— Jake

21. Stormzy – ‘Gang Signs & Prayer’

Stormzy has been a commanding figure of authority, grabbing the industry by the scruff of the neck and doing things on his terms. Gang Signs & Prayer, his debut album, was self-released on his own imprint, #Merky, managing to land the number 1 album spot and become the highest streamed UK album of all-time in the process. His influence and authority has been backed by Labour leader Jeremy Corbyn, who, like the rest of the UK, would also attest that Big Mike would be a much more decisive and popular Prime Minister.

Yet despite his now-international presence as a charismatic 6ft 5 inch, commanding people’s champ, it is the album’s candid content that really captured hearts. People love Stormzy because he reflects himself and his experiences so honestly. He broke stereotypes associated with grime artists, opening up about his own mental health and his relationship with God on tracks like “First Things First,” while inspiring the next generation of UK musicians with invigorating bangers like “Big for Your Boots.” Gang Signs & Prayer is a revolutionary album for the ages; an album that flipped the industry on it’s head with depth, dexterity and an incredibly empowering message throughout.

— Jacob

20. Arca – ‘Arca’

In terms of the electronic avant-garde, Arca and Björk are the most iconic duo the genre has going for it. The Venezuelan auteur has lent the Icelandic icon an undeniable weight to her most recent albums, but on his self-titled Arca, we can se how her influence has rubbed right back. Unleashing – for the first time – his gorgeous, ultra-dramatic vocals on top of his nightmarish beats has made for a listening experience like no other this year.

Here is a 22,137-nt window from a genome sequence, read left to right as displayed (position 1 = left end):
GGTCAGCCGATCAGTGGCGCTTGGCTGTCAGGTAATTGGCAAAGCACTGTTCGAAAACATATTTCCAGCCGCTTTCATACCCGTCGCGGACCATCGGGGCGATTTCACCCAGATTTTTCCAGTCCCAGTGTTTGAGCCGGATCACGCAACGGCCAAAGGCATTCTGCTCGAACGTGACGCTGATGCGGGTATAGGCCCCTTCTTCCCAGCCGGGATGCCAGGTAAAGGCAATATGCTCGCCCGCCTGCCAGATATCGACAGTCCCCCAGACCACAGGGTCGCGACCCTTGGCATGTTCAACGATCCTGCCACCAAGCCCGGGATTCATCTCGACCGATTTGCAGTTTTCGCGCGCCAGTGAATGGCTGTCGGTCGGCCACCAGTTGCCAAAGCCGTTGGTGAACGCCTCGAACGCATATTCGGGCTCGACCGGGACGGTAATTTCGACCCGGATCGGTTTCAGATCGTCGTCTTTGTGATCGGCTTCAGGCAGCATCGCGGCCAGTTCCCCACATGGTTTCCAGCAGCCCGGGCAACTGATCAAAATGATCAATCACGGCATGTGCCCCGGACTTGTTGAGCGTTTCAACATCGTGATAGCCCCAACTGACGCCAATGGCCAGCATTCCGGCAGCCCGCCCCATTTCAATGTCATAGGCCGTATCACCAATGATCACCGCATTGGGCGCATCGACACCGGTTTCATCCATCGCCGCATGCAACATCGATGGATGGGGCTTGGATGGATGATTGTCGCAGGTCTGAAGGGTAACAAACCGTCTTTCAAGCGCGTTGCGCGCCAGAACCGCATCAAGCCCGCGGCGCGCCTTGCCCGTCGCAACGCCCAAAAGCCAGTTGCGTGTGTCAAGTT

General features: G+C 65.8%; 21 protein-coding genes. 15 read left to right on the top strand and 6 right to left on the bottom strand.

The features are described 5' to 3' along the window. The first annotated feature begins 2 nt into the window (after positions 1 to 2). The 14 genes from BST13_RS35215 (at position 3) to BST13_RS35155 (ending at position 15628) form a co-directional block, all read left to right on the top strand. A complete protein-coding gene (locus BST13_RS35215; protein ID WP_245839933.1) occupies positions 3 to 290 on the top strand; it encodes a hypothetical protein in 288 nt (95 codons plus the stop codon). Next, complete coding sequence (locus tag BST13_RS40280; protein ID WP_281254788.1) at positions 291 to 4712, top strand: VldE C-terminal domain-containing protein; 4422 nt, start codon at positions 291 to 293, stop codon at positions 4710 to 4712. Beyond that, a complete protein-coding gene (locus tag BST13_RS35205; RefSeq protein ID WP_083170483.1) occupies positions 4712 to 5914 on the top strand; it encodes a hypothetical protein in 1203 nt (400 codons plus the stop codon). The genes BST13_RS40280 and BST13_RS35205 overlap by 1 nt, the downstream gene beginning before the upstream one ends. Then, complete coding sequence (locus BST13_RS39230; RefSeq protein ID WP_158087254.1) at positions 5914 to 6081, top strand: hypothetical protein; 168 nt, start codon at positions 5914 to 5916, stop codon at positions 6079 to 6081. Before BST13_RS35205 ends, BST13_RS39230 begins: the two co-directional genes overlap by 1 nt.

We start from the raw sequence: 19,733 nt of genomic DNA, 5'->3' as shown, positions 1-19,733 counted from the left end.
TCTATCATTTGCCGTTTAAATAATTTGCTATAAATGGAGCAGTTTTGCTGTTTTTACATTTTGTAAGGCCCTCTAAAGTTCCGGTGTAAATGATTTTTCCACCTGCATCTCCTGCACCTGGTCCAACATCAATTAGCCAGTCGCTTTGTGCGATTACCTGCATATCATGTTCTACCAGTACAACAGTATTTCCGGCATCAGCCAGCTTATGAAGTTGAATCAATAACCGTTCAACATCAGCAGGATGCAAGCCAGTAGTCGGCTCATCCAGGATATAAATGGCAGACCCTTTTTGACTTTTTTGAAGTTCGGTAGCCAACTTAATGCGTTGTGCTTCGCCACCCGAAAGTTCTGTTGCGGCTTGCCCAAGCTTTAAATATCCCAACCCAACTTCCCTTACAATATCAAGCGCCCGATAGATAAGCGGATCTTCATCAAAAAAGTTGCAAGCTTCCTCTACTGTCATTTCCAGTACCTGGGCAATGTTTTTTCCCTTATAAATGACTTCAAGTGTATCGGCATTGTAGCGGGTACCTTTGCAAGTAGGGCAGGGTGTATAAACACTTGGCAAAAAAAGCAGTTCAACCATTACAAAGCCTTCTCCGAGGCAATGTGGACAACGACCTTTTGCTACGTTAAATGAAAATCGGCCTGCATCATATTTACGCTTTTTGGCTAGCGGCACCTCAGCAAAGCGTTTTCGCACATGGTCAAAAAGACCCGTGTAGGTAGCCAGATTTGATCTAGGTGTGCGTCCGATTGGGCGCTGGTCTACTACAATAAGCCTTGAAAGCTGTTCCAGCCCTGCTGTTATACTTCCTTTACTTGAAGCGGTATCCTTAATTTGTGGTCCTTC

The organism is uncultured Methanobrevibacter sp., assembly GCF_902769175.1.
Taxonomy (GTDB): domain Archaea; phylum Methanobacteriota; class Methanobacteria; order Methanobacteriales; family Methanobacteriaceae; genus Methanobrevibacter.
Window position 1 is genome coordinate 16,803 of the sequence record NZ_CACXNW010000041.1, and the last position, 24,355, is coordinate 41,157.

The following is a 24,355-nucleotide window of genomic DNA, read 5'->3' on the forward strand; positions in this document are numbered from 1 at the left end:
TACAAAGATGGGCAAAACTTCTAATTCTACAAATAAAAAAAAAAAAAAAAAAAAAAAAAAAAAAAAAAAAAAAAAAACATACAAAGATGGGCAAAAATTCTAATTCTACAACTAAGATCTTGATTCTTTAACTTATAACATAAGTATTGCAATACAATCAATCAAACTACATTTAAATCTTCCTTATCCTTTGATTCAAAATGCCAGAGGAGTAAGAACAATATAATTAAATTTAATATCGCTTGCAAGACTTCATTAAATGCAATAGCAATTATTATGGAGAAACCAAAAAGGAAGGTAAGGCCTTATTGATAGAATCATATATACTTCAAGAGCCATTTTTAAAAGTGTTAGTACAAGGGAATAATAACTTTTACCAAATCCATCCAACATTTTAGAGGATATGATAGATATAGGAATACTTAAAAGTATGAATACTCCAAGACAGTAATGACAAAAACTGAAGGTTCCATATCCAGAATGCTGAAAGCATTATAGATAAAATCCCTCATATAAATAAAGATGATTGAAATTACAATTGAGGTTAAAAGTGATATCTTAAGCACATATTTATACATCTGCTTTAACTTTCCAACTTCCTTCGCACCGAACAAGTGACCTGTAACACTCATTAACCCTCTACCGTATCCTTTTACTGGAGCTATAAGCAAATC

— Jake

19. Lil B – ‘Black Ken’

As Lil B himself ponders midway through the long-awaited Black Ken, how is it that a rapper can ascend to the heights of pop culture infamy without actually having that many dollars to his name? Perhaps it’s because, despite being one of the most prolific rappers of our time, he had yet to find the right project to fully support his visions. He has found it with Black Ken, the first time in his storied, very based career that he created a full-length more than worthy of his cult legacy.

— Jake

18. J Hus – ‘Common Sense’

Just three years on from his very first foray into music, J Hus has created a complex, considered and captivating album in Common Sense – the best full-length to come out of the UK this year. His progression as a both a person and artist is audible in the sheer confidence that billows out of the debut LP. It’s an album that perfectly reflects modern London, beautifully weaving Afrobeat, Grime, Hip-Hop, UKG (and more) into his own wavey sonic palette, taken from all over the world.

Fittingly, it’s this unique skill of Hus’ that will no doubt see the enigmatic MC blow up on an international scale in due course. Common Sense‘s elixir of genres is carefully crafted by Hus’ right hand man, Jae5, and the natural chemistry heard between the pair’s beats and bars is one of the most endearing qualities of the project. This, coupled with Hustla’s acid-tongued British wit, delivered via knockout one-liners and charismatic couplets, makes for an album that “you can’t compare to any other,” as the man himself told us earlier this year.